“Beauty, Innovation, Purity and Authenticity”—the design principles of the legendary house of Pininfarina, founded in Turin, Italy, by Battista Pinin Farina in 1930, apply equally to the projects the company has pursued beyond the realm of gorgeous Ferraris, Alfa Romeos and other automotive icons. Battista’s grandson Paolo Pininfarina, now Chairman of Pininfarina S.p.A., started diversifying the design business in the late 1980s, making forays into product and later industrial and interior design, and, most recently, architecture.
Its major projects in the latter category now include the control tower of the new Istanbul Airport as well as a number of cutting-edge residential buildings in Europe and Latin America, such as the Cyrela by Pininfarina residential tower in São Paolo, Brazil. This year, on the brand’s 90th anniversary, it has announced a new endeavor with Spanish developer Excem Real Estate for a residential complex that will “become a unique architectural landmark” on Spain’s famed Costa del Sol, Spain
We couldn’t have hoped for a better gift for our 90th birthday,” says Paolo Pininfarina. “For years we have gradually pushed our creativity forward from cars to the world of industrial design and building architecture, and the market has understood this. We have learned that once a design language has been defined, a world of opportunities opens up. We started out from new luxury residential concepts with projects like Cyrela in Brazil or Sixty6 in Cyprus, and now we aim to leverage our vast experience in high-end residential complexes by designing a breathtaking piece of architecture for Excem that establishes an emotional connection with people.”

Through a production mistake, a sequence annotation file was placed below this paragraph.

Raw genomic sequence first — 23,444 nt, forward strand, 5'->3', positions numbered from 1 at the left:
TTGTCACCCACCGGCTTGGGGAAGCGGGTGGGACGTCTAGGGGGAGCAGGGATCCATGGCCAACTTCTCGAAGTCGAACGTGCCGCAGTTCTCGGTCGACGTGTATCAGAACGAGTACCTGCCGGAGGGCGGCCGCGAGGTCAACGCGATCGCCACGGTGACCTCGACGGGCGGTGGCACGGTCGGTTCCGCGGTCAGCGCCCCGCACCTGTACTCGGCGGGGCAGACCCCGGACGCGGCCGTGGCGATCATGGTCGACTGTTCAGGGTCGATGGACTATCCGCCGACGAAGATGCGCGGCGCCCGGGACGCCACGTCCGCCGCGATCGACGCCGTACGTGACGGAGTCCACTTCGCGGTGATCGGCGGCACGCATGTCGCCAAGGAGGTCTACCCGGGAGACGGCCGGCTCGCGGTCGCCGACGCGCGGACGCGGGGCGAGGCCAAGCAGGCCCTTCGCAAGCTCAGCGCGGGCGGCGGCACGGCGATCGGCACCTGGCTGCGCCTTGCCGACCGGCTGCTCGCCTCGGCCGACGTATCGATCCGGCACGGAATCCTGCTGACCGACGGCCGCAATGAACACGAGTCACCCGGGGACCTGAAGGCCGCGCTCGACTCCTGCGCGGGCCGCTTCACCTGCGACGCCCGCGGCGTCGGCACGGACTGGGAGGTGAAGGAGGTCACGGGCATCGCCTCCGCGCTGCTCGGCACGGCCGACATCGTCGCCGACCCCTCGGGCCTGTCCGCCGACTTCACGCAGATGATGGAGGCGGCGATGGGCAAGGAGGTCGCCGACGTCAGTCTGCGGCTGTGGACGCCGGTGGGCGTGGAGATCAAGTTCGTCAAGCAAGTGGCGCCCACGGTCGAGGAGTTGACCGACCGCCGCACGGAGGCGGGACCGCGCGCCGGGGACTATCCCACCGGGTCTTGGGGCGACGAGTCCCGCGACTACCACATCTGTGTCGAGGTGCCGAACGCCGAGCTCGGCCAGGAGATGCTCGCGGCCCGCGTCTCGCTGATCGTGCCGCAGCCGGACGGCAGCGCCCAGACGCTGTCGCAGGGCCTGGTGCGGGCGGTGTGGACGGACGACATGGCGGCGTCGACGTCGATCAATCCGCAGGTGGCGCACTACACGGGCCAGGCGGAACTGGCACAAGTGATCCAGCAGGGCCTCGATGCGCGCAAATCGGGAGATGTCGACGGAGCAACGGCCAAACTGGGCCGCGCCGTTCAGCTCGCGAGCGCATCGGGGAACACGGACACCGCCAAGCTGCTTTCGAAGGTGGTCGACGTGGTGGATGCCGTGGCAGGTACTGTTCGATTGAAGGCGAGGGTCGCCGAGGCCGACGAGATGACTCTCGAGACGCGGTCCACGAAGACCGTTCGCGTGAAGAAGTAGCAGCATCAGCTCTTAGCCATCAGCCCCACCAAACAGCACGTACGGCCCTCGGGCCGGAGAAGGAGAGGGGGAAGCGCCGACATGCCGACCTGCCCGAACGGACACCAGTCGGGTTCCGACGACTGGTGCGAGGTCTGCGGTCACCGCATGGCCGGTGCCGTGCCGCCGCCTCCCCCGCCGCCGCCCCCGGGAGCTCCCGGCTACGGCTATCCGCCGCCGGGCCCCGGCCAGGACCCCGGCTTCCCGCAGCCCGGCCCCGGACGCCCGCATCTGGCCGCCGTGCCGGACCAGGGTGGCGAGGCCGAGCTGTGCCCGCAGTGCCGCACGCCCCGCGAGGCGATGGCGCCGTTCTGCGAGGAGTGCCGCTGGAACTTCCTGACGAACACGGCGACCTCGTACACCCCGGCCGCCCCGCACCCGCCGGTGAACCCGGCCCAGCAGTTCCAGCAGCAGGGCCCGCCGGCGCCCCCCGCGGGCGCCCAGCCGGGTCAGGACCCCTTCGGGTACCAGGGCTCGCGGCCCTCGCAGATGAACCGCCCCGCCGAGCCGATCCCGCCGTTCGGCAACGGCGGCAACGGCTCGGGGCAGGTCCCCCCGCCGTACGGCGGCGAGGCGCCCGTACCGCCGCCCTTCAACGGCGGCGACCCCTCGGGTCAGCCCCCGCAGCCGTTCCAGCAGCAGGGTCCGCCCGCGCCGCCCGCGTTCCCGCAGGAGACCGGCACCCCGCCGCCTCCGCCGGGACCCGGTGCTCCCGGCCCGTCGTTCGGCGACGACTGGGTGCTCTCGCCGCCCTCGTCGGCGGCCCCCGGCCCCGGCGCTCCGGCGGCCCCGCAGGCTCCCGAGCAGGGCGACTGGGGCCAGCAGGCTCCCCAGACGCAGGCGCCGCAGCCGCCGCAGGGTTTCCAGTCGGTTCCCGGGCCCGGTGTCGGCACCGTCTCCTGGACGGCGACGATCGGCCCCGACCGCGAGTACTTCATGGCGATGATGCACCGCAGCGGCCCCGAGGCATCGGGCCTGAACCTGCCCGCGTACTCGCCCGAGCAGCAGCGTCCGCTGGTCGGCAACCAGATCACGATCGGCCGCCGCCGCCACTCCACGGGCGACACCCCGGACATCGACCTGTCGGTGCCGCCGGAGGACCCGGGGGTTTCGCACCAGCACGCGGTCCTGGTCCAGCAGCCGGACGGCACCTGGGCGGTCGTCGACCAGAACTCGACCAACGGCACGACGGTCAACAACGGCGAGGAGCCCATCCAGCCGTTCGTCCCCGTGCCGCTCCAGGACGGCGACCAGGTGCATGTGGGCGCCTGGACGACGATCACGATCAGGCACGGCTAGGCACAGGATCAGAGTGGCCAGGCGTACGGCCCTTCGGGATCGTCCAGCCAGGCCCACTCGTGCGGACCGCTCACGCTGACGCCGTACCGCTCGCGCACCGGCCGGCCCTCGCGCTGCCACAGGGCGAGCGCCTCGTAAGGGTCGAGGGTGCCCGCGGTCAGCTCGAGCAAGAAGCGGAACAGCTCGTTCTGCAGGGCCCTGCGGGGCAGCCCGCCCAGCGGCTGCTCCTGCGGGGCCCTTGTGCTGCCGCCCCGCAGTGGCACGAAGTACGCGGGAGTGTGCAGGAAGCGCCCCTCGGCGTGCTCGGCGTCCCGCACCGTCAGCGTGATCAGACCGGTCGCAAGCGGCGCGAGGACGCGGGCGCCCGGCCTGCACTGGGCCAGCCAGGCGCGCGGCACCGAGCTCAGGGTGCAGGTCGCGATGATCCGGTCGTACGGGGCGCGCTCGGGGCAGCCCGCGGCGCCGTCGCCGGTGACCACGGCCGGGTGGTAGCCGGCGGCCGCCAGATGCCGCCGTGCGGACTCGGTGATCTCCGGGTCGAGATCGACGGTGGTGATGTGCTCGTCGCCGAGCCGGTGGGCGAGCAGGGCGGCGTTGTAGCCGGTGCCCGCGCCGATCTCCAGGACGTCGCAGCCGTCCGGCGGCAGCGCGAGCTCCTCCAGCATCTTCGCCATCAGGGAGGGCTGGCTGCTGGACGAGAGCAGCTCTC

Call it the architectural equivalent of a super-luxury car with mouthwatering lines and you won’t be far off. And while real estate is becoming a more important part of the business, Pininfarina is still heavily invested in designing beautiful things that go fast, from the sleek Pininfarina Goldenpass Express train in the Swiss Alps, set to launch this winter, to the Princess X95 luxury yacht, with extensive outdoor space and an open-plan, modular interior; and the Airbus Corporate Jets 350XWB, which features wings that “morph” in-flight to produce the most efficient and cost-effective flight possible, as well as a fuselage made from next-generation carbon composite materials